The Constitution of the United States is one of the most important documents in history. Although it outlines many rules about how our government is supposed to work, the original version of the document left out some key things: namely the rights of individual citizens as opposed to the rights of the Federal and State governments.
Today, let’s break down the Bill of Rights so you as an American can fully understand your Constitution and what it secures for your freedoms:
What Does the Bill of Rights Say?
The Bill of Rights is a collection of the first 10 Amendments to the Constitution. It outlines the major freedoms and rights of American citizens and helps to further separate the powers of the Federal and State governments.
More specifically, the Bill of Rights explains how the rights of individual Americans relate to the government and its powers. In addition to that, the Bill of Rights is crucial because it sets rules for due process of law: something that the Founding Fathers were very concerned about given the political corruption of their time period.
Most importantly of all, the Bill of Rights specifies that any rights not listed in the Constitution or in Amendments are rights of the people by default, rather than rights of the government.
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Why is the Bill of Rights Needed?
The Bill of Rights was and is needed to secure the rights of the individual. While the Constitution is a phenomenal document that does a great job of outlining a successful and evolving government, (which is one of the reasons why the US has thrived to this day), the Constitution alone does not state or protect the rights that we all appreciate.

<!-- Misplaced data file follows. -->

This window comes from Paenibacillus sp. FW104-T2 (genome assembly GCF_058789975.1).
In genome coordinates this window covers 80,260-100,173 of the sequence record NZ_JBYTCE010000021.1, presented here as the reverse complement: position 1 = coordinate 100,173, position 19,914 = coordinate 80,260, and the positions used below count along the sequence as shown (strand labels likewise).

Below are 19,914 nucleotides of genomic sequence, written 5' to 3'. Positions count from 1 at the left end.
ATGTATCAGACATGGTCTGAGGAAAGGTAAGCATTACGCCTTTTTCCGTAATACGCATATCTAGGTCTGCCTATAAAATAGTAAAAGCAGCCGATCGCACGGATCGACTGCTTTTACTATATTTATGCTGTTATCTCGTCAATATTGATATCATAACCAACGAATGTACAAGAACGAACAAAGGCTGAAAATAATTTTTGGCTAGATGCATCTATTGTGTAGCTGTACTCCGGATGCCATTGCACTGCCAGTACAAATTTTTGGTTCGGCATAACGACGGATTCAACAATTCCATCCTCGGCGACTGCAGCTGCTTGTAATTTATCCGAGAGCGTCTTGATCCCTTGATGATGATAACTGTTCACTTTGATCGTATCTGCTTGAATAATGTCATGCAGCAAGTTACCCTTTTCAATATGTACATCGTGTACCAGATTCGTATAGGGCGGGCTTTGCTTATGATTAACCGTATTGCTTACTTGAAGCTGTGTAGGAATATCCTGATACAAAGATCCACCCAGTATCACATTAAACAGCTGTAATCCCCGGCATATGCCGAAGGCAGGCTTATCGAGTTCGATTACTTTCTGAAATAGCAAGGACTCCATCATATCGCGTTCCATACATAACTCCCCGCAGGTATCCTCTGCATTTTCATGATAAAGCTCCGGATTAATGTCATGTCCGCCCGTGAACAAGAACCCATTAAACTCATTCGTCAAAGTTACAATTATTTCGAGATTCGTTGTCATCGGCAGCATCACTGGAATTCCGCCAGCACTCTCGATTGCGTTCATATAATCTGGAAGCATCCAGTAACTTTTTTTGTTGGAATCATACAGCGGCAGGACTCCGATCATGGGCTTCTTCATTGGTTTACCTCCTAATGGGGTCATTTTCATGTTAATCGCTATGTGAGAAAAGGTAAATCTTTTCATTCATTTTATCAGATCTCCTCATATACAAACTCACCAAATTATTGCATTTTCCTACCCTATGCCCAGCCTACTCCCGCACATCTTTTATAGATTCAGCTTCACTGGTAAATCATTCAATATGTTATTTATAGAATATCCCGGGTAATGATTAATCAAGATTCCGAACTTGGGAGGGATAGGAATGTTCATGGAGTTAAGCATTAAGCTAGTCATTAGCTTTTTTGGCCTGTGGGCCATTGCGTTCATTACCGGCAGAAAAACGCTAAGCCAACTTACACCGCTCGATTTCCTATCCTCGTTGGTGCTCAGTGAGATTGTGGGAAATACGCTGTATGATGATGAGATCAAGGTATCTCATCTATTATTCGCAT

This is where the Bill of Rights steps in: It’s necessary to ensure that individual Americans’ freedoms cannot be infringed by the Federal Government.
What's Included in the Bill of Rights?
The Bill of Rights is comprised of the first 10 Amendments, outlining the following rights and privileges for American citizens:
THE FIRST AMENDMENT
The freedom of speech, the press, the right to assemble, the right to protest, and the right against prosecution for your religious beliefs
THE SECOND AMENDMENT
The right to keep and bear arms
THE THIRD AMENDMENT
The right against the government forcing you to provide your home to soldiers
THE FOURTH AMENDMENT
The right against unreasonable search and seizure of you or your property
THE FIFTH AMENDMENT
The right to a fair trial and the right against imprisonment or self-incrimination without due process
THE SIXTH AMENDMENT
More rights and protections for those accused of crimes, including the right to trial by an impartial jury and the right to a speedy and public trial
THE SEVENTH AMENDMENT
The right to a jury trial in all Federal civil cases
THE EIGHTH AMENDMENT
Protections against excessive bail/fines and protections against cruel and unusual punishment
THE NINTH AMENDMENT
Outlines the distinction that any rights or powers not listed in the Constitution belong to the people by default
THE TENTH AMENDMENT
Specifies even further that the Federal Government only has power delegated in the Constitution
As you can see, the Bill of Rights is just as crucial to the United States as the Constitution itself.
It formed the framework for the Amendment process and ensured that Americans would be able to appreciate individual rights for generations to come.
Thank you for reading, God Bless America.
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